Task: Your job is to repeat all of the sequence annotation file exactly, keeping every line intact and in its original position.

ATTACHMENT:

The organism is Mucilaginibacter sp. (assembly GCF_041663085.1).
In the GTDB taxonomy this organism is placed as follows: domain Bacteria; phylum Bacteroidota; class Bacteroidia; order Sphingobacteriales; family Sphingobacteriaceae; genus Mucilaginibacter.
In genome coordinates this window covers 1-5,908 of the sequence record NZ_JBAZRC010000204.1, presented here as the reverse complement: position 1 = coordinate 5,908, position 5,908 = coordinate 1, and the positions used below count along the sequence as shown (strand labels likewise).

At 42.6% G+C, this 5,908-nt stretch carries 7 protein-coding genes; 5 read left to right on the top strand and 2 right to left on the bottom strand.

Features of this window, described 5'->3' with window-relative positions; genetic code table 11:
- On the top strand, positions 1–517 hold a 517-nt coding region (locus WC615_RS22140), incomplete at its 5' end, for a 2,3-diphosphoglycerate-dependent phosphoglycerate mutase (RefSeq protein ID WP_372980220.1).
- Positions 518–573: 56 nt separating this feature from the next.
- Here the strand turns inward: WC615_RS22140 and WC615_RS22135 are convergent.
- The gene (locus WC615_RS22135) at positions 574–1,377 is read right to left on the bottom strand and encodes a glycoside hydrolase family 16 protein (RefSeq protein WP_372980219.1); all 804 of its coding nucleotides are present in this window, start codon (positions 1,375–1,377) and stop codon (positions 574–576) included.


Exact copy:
The organism is Mucilaginibacter sp. (assembly GCF_041663085.1).
In the GTDB taxonomy this organism is placed as follows: domain Bacteria; phylum Bacteroidota; class Bacteroidia; order Sphingobacteriales; family Sphingobacteriaceae; genus Mucilaginibacter.
In genome coordinates this window covers 1-5,908 of the sequence record NZ_JBAZRC010000204.1, presented here as the reverse complement: position 1 = coordinate 5,908, position 5,908 = coordinate 1, and the positions used below count along the sequence as shown (strand labels likewise).

At 42.6% G+C, this 5,908-nt stretch carries 7 protein-coding genes; 5 read left to right on the top strand and 2 right to left on the bottom strand.

Features of this window, described 5'->3' with window-relative positions; genetic code table 11:
- On the top strand, positions 1–517 hold a 517-nt coding region (locus WC615_RS22140), incomplete at its 5' end, for a 2,3-diphosphoglycerate-dependent phosphoglycerate mutase (RefSeq protein ID WP_372980220.1).
- Positions 518–573: 56 nt separating this feature from the next.
- Here the strand turns inward: WC615_RS22140 and WC615_RS22135 are convergent.
- The gene (locus WC615_RS22135) at positions 574–1,377 is read right to left on the bottom strand and encodes a glycoside hydrolase family 16 protein (RefSeq protein WP_372980219.1); all 804 of its coding nucleotides are present in this window, start codon (positions 1,375–1,377) and stop codon (positions 574–576) included.